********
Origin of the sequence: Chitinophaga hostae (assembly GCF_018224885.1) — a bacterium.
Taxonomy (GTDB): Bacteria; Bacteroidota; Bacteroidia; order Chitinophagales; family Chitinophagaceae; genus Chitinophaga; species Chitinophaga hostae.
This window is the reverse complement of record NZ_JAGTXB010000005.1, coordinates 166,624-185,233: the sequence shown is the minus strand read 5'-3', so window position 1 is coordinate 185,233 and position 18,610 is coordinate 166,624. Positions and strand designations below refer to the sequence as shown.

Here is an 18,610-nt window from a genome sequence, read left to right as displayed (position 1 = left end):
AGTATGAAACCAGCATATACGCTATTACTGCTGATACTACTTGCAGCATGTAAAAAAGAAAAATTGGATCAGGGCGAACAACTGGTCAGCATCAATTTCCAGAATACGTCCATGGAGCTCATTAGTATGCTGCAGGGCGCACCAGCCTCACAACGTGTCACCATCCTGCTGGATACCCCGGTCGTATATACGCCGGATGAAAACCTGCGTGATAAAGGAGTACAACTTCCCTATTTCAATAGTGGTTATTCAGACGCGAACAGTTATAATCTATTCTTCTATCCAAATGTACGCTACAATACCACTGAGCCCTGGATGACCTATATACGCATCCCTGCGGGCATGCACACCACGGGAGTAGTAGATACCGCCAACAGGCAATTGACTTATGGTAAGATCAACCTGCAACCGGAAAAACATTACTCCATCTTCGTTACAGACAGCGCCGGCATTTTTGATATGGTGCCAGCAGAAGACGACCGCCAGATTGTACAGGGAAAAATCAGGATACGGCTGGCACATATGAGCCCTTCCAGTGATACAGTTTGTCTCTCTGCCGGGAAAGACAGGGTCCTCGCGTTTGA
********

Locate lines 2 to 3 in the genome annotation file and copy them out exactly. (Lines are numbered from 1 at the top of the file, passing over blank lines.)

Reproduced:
Taxonomy (GTDB): Bacteria; Bacteroidota; Bacteroidia; order Chitinophagales; family Chitinophagaceae; genus Chitinophaga; species Chitinophaga hostae.
This window is the reverse complement of record NZ_JAGTXB010000005.1, coordinates 166,624-185,233: the sequence shown is the minus strand read 5'-3', so window position 1 is coordinate 185,233 and position 18,610 is coordinate 166,624. Positions and strand designations below refer to the sequence as shown.